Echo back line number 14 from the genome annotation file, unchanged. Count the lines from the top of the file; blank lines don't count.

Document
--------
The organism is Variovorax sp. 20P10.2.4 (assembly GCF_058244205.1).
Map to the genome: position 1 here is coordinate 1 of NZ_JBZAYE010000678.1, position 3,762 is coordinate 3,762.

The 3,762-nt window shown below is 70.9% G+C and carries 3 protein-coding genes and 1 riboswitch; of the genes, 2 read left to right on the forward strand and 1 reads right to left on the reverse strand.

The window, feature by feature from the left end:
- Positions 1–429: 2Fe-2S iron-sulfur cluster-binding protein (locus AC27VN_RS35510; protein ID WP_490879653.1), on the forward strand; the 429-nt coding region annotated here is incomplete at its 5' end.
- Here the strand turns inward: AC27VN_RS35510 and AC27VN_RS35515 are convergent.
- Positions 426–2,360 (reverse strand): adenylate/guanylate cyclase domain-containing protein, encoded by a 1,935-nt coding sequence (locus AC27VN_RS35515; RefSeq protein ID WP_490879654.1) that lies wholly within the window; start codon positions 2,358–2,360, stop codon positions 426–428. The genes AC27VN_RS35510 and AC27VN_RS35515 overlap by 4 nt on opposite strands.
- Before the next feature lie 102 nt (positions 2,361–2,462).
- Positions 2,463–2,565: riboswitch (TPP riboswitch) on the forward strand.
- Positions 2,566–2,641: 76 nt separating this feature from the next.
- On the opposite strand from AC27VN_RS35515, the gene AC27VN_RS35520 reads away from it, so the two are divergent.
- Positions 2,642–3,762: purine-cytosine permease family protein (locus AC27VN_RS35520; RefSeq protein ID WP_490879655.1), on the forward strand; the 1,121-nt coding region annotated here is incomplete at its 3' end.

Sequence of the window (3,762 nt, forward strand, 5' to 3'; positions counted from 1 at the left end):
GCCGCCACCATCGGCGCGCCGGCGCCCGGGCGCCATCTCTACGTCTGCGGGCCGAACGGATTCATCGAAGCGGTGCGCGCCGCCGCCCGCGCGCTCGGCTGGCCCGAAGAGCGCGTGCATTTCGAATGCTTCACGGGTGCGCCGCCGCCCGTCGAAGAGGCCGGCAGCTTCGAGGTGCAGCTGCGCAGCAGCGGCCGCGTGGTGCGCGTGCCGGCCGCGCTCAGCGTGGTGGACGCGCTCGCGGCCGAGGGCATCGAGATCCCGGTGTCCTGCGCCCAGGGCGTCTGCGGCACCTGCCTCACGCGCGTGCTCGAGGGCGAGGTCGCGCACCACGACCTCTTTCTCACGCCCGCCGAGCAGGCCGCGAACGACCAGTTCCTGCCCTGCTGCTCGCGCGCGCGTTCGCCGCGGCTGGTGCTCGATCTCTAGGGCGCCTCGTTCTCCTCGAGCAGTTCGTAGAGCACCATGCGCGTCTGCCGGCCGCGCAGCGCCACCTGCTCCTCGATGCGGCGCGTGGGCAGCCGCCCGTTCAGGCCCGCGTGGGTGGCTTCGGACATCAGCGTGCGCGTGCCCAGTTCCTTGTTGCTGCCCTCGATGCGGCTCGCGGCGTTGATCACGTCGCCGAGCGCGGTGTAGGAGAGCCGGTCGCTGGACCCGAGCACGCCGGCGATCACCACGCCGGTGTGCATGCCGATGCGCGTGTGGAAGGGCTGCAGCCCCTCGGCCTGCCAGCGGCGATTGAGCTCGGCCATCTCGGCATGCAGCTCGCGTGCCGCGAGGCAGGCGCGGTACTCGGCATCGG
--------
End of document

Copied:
GCCGCCACCATCGGCGCGCCGGCGCCCGGGCGCCATCTCTACGTCTGCGGGCCGAACGGATTCATCGAAGCGGTGCGCGCCGCCGCCCGCGCGCTCGGCTGGCCCGAAGAGCGCGTGCATTTCGAATGCTTCACGGGTGCGCCGCCGCCCGTCGAAGAGGCCGGCAGCTTCGAGGTGCAGCTGCGCAGCAGCGGCCGCGTGGTGCGCGTGCCGGCCGCGCTCAGCGTGGTGGACGCGCTCGCGGCCGAGGGCATCGAGATCCCGGTGTCCTGCGCCCAGGGCGTCTGCGGCACCTGCCTCACGCGCGTGCTCGAGGGCGAGGTCGCGCACCACGACCTCTTTCTCACGCCCGCCGAGCAGGCCGCGAACGACCAGTTCCTGCCCTGCTGCTCGCGCGCGCGTTCGCCGCGGCTGGTGCTCGATCTCTAGGGCGCCTCGTTCTCCTCGAGCAGTTCGTAGAGCACCATGCGCGTCTGCCGGCCGCGCAGCGCCACCTGCTCCTCGATGCGGCGCGTGGGCAGCCGCCCGTTCAGGCCCGCGTGGGTGGCTTCGGACATCAGCGTGCGCGTGCCCAGTTCCTTGTTGCTGCCCTCGATGCGGCTCGCGGCGTTGATCACGTCGCCGAGCGCGGTGTAGGAGAGCCGGTCGCTGGACCCGAGCACGCCGGCGATCACCACGCCGGTGTGCATGCCGATGCGCGTGTGGAAGGGCTGCAGCCCCTCGGCCTGCCAGCGGCGATTGAGCTCGGCCATCTCGGCATGCAGCTCGCGTGCCGCGAGGCAGGCGCGGTACTCGGCATCGG